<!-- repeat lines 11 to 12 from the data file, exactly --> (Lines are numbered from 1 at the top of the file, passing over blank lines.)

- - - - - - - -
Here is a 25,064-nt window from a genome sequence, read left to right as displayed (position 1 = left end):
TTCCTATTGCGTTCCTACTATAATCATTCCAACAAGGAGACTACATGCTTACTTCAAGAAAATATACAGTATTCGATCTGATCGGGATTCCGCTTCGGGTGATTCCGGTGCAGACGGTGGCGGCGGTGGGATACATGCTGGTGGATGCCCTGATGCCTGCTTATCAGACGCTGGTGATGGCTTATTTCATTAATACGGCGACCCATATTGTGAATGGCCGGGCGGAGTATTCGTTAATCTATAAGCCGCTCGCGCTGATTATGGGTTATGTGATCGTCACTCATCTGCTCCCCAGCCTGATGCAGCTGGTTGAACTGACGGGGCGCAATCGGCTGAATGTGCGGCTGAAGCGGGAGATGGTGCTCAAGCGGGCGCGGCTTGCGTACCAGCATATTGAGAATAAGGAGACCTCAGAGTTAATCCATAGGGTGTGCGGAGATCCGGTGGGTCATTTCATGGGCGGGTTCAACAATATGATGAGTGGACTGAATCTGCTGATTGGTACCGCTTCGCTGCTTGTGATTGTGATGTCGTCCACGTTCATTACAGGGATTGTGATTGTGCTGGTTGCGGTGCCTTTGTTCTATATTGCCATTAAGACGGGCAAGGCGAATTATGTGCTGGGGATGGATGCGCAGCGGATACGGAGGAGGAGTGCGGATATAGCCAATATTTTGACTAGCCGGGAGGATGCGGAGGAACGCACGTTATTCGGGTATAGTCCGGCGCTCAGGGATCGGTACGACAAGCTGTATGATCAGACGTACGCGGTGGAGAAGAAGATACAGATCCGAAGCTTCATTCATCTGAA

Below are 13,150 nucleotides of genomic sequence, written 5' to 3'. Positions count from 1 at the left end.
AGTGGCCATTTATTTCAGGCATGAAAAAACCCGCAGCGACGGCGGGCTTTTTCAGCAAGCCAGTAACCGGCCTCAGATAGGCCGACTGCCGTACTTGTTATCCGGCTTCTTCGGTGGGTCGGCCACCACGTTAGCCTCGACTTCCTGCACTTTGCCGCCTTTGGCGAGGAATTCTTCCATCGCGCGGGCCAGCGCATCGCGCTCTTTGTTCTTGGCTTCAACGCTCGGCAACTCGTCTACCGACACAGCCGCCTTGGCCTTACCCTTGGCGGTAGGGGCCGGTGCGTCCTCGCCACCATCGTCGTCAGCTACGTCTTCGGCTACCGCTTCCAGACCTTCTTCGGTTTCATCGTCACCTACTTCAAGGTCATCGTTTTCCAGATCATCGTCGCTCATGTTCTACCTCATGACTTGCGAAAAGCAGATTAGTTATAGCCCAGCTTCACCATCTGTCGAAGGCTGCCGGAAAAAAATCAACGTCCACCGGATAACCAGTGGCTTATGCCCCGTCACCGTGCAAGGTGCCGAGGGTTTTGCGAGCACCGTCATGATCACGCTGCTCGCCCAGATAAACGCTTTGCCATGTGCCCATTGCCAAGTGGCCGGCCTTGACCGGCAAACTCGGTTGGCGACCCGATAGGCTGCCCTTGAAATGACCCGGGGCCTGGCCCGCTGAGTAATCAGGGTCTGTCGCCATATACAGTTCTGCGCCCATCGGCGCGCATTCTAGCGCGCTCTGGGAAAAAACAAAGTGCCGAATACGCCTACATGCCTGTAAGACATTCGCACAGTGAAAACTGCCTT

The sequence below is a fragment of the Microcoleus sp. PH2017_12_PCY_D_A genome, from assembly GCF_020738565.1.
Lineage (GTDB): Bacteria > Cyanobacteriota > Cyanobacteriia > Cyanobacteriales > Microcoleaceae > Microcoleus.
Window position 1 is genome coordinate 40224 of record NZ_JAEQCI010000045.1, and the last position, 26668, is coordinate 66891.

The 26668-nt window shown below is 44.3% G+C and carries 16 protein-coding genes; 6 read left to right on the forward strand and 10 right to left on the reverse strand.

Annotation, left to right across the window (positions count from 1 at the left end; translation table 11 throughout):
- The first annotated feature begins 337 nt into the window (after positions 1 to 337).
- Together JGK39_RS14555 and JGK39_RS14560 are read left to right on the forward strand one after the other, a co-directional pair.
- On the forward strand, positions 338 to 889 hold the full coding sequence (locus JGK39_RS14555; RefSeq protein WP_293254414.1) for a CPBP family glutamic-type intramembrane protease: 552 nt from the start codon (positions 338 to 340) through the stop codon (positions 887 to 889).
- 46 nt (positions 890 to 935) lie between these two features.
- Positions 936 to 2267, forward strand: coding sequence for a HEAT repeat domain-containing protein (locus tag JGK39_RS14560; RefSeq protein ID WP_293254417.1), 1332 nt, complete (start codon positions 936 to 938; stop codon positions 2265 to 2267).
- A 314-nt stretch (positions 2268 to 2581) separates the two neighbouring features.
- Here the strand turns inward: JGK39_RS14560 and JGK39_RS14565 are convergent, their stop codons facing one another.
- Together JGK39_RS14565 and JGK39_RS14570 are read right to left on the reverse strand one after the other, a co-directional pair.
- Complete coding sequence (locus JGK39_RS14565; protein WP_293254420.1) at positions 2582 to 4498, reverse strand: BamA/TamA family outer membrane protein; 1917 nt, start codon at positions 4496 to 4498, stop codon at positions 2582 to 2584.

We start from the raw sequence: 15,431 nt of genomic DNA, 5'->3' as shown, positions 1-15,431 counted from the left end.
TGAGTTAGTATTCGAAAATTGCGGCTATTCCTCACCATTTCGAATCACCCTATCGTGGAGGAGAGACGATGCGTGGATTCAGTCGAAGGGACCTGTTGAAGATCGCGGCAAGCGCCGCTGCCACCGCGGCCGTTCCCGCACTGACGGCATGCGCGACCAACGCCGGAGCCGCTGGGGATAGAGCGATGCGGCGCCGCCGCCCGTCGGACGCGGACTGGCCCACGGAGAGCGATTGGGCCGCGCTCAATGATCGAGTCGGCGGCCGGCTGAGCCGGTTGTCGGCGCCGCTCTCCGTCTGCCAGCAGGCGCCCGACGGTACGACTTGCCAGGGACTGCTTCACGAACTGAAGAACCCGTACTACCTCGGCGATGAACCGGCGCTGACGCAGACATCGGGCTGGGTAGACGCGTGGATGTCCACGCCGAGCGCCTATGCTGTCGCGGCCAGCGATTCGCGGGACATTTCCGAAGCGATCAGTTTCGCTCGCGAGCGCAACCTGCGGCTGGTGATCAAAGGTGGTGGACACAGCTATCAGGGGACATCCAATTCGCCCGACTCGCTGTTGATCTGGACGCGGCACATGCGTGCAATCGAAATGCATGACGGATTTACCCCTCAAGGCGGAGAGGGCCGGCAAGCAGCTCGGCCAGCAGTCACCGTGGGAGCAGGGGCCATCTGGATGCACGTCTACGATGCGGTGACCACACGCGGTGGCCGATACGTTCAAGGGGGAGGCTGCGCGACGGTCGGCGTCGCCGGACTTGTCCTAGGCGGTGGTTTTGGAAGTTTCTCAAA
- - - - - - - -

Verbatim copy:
- Together JGK39_RS14555 and JGK39_RS14560 are read left to right on the forward strand one after the other, a co-directional pair.
- On the forward strand, positions 338 to 889 hold the full coding sequence (locus JGK39_RS14555; RefSeq protein WP_293254414.1) for a CPBP family glutamic-type intramembrane protease: 552 nt from the start codon (positions 338 to 340) through the stop codon (positions 887 to 889).